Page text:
News

Spin challenge kicks off bike week

Const. Jonathan Fischer, of the RCMP Bike Patrol, left, maintains his bearing and a steady pace as Coun. Diana Johnstone appears to delight in the discomfort of fellow Nanaimo city councillors George Anderson and Fred Pattje as they near the end of a five-minute, thigh-burning contest to see who could produce the highest wattage on electricity-generating spin cycles during the Bike to Work Week kickoff Wednesday. - CHRIS BUSH/The News Bulletin
Const. Jonathan Fischer, of the RCMP Bike Patrol, left, maintains his bearing and a steady pace as Coun. Diana Johnstone appears to delight in the discomfort of fellow Nanaimo city councillors George Anderson and Fred Pattje as they near the end of a five-minute, thigh-burning contest to see who could produce the highest wattage on electricity-generating spin cycles during the Bike to Work Week kickoff Wednesday.
— image credit: CHRIS BUSH/The News Bulletin

Bike to Work Week might be more than a month off, but that just means there's more than enough time to pull that old bike out of the garage, pump up the tires and at least start thinking about cycling to work for a few days.

The lunchtime kick-off event for Bike to Work Week was held at Nanaimo Fitness Centre  Wednesday when representatives from city council, Nanaimo RCMP Bike Patrol, parks and recreation, Nanaimo Regional General Hospital physiotherapists, Nanaimo Cycling Coalition, and other cycling affiliated organizations – not to mention a few cyclists – turned out for information on how to get signed up to take part.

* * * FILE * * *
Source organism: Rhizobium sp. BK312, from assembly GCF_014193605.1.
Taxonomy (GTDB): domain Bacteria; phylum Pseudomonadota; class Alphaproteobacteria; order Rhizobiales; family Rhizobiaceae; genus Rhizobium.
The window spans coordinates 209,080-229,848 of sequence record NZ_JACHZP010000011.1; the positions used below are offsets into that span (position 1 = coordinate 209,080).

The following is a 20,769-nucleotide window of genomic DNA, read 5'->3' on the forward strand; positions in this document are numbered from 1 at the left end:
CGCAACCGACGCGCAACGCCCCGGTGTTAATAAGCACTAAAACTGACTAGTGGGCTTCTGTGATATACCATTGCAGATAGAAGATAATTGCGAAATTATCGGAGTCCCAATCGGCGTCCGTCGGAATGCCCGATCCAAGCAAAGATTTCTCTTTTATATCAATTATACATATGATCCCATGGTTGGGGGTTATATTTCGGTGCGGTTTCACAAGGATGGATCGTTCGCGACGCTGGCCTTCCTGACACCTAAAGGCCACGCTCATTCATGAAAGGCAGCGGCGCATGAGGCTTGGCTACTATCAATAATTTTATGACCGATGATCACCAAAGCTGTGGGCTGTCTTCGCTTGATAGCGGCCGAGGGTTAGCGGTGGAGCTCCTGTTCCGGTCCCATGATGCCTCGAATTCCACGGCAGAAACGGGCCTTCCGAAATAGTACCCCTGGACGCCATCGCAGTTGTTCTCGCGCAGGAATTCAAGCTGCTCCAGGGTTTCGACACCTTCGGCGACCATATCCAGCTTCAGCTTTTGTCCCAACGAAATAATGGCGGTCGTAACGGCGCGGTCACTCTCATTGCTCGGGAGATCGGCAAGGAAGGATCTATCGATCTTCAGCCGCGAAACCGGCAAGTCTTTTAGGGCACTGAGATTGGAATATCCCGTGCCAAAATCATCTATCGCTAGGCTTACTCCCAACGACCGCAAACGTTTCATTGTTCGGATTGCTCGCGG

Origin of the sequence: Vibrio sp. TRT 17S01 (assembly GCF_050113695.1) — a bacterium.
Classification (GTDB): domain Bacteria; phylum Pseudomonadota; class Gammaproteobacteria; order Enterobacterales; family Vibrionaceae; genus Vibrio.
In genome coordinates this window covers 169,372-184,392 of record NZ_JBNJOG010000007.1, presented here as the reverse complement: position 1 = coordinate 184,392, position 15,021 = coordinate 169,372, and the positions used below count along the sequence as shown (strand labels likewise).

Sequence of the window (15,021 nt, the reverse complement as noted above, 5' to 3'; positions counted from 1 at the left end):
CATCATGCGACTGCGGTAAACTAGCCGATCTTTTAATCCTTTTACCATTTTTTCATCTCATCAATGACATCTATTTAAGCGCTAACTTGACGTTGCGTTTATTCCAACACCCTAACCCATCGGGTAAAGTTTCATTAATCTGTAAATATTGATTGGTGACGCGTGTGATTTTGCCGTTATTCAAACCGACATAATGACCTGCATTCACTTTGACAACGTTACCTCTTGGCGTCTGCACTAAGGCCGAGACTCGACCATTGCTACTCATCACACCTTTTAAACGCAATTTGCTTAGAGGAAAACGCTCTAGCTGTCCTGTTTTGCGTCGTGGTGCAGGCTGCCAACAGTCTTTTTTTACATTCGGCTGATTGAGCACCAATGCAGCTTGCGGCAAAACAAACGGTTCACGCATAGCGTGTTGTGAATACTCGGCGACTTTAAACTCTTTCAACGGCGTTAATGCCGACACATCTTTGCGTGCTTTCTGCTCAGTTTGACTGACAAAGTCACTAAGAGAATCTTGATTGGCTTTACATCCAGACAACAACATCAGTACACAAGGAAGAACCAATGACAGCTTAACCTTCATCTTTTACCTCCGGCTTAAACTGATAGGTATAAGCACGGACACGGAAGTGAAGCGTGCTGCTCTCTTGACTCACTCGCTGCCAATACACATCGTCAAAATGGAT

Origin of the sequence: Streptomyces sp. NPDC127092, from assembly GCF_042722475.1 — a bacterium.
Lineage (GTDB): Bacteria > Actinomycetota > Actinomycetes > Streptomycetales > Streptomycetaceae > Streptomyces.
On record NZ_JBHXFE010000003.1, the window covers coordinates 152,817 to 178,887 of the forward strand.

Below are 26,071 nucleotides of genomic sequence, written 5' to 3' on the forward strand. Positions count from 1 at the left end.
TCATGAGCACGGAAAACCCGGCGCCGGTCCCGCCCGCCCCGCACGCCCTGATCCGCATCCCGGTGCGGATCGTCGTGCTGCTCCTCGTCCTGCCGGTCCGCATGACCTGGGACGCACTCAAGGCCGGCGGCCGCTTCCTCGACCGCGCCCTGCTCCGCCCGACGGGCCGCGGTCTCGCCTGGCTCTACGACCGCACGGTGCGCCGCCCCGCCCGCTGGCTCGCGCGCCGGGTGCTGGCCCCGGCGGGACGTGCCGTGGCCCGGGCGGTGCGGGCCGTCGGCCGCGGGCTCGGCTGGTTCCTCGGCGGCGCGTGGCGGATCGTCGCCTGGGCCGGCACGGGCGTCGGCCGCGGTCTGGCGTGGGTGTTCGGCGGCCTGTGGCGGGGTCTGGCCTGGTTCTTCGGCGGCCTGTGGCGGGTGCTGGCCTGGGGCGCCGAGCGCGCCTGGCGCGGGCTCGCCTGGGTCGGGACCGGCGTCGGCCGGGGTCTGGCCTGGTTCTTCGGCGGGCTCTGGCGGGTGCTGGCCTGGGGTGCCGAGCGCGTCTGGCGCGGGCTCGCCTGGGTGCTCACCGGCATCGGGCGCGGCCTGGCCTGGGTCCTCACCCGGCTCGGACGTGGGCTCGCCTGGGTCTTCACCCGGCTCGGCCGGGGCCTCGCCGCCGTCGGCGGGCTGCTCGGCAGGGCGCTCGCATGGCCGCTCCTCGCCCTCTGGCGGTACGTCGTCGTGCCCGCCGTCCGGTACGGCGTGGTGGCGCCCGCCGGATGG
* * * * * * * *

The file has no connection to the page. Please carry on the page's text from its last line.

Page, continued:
Highlight of the event was a five-minute challenge among 14 contestants to see who could generate the most electricity on the fitness centre's Green Revolution spin bikes, which are connected to generators that feed electricity back into the power grid during spin classes.

Bike to Work Week, set for May 26 to June 1, promotes the benefits of cycling to work.

"It's physically and mentally healthier, environmentally friendlier, really a lot of fun and, oh, did we mention, it's a great deal cheaper too," said John Ruttan, Nanaimo mayor.

Bike to Work Week includes a competition to see who in each community can rack up the most kilometres biking to and from work. Riders can sign up as individuals or as workplace teams.

Leo Boon, chairman of the Greater Nanaimo Cycling Coalition, estimates about 300 people in Nanaimo cycle regularly to work, but that figure could be easily doubled with minor infrastructure improvements that could be realized with various groups, including the city, tourism organization, cycling groups and other parties working together on common goals.

He has nothing against people who want to continue driving to work, but there should be more opportunities available and better accommodations for people who want to walk or cycle.

"When you look at the Nanaimo Transportation Master Plan what they're saying is, OK, we have this percentage of people cycling now. We want to increase that. What's the limiting factor?" Boon said. "They know that between 20 and 40 per cent of people are ready to come and cycle, but they just don't feel it's comfortable enough. What do we need to do that? Well, we need to build the right infrastructure."

Throughout May there are a number of events promoting cycling including a heritage ride, community rides, bike repair courses, a commuter challenge and more leading up to Bike to Work Week.

For more information and to register as a team or a solo rider, please visit www.biketowork.ca/nanaimo.

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